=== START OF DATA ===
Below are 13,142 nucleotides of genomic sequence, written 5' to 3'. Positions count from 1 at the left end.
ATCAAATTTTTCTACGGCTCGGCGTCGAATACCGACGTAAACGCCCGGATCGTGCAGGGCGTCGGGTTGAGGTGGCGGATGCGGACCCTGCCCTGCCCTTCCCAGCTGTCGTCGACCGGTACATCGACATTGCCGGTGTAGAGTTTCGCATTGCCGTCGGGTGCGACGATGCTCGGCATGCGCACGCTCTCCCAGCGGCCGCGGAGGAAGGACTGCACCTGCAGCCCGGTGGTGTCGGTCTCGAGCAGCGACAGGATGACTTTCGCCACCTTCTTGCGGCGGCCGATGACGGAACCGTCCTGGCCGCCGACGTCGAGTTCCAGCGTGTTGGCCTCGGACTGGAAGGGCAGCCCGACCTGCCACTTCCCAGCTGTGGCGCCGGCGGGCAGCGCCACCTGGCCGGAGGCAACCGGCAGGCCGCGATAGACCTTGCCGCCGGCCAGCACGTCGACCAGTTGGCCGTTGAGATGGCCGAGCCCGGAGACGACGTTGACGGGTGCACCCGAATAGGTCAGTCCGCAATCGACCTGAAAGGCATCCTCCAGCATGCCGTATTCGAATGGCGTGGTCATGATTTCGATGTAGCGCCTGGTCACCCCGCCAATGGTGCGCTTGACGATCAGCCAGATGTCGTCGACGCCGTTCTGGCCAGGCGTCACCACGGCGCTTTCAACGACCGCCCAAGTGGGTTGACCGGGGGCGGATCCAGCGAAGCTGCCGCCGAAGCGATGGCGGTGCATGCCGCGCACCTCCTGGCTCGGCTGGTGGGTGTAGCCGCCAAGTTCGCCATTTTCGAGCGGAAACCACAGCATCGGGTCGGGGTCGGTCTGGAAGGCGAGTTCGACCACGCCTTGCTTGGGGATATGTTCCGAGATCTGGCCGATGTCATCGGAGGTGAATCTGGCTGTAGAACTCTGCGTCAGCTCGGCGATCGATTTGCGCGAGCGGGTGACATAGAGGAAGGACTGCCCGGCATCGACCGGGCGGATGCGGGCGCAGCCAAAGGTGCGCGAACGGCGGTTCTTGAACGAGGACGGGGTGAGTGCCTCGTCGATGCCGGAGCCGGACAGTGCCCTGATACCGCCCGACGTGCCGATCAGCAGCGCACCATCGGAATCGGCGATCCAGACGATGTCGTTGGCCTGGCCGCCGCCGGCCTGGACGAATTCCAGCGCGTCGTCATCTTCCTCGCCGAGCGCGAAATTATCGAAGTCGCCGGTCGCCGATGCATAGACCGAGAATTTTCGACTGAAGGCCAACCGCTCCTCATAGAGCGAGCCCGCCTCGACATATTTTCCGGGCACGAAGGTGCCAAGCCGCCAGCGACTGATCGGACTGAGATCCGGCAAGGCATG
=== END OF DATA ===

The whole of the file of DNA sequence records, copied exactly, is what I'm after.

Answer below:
Below are 13,142 nucleotides of genomic sequence, written 5' to 3'. Positions count from 1 at the left end.
ATCAAATTTTTCTACGGCTCGGCGTCGAATACCGACGTAAACGCCCGGATCGTGCAGGGCGTCGGGTTGAGGTGGCGGATGCGGACCCTGCCCTGCCCTTCCCAGCTGTCGTCGACCGGTACATCGACATTGCCGGTGTAGAGTTTCGCATTGCCGTCGGGTGCGACGATGCTCGGCATGCGCACGCTCTCCCAGCGGCCGCGGAGGAAGGACTGCACCTGCAGCCCGGTGGTGTCGGTCTCGAGCAGCGACAGGATGACTTTCGCCACCTTCTTGCGGCGGCCGATGACGGAACCGTCCTGGCCGCCGACGTCGAGTTCCAGCGTGTTGGCCTCGGACTGGAAGGGCAGCCCGACCTGCCACTTCCCAGCTGTGGCGCCGGCGGGCAGCGCCACCTGGCCGGAGGCAACCGGCAGGCCGCGATAGACCTTGCCGCCGGCCAGCACGTCGACCAGTTGGCCGTTGAGATGGCCGAGCCCGGAGACGACGTTGACGGGTGCACCCGAATAGGTCAGTCCGCAATCGACCTGAAAGGCATCCTCCAGCATGCCGTATTCGAATGGCGTGGTCATGATTTCGATGTAGCGCCTGGTCACCCCGCCAATGGTGCGCTTGACGATCAGCCAGATGTCGTCGACGCCGTTCTGGCCAGGCGTCACCACGGCGCTTTCAACGACCGCCCAAGTGGGTTGACCGGGGGCGGATCCAGCGAAGCTGCCGCCGAAGCGATGGCGGTGCATGCCGCGCACCTCCTGGCTCGGCTGGTGGGTGTAGCCGCCAAGTTCGCCATTTTCGAGCGGAAACCACAGCATCGGGTCGGGGTCGGTCTGGAAGGCGAGTTCGACCACGCCTTGCTTGGGGATATGTTCCGAGATCTGGCCGATGTCATCGGAGGTGAATCTGGCTGTAGAACTCTGCGTCAGCTCGGCGATCGATTTGCGCGAGCGGGTGACATAGAGGAAGGACTGCCCGGCATCGACCGGGCGGATGCGGGCGCAGCCAAAGGTGCGCGAACGGCGGTTCTTGAACGAGGACGGGGTGAGTGCCTCGTCGATGCCGGAGCCGGACAGTGCCCTGATACCGCCCGACGTGCCGATCAGCAGCGCACCATCGGAATCGGCGATCCAGACGATGTCGTTGGCCTGGCCGCCGCCGGCCTGGACGAATTCCAGCGCGTCGTCATCTTCCTCGCCGAGCGCGAAATTATCGAAGTCGCCGGTCGCCGATGCATAGACCGAGAATTTTCGACTGAAGGCCAACCGCTCCTCATAGAGCGAGCCCGCCTCGACATATTTTCCGGGCACGAAGGTGCCAAGCCGCCAGCGACTGATCGGACTGAGATCCGGCAAGGCATG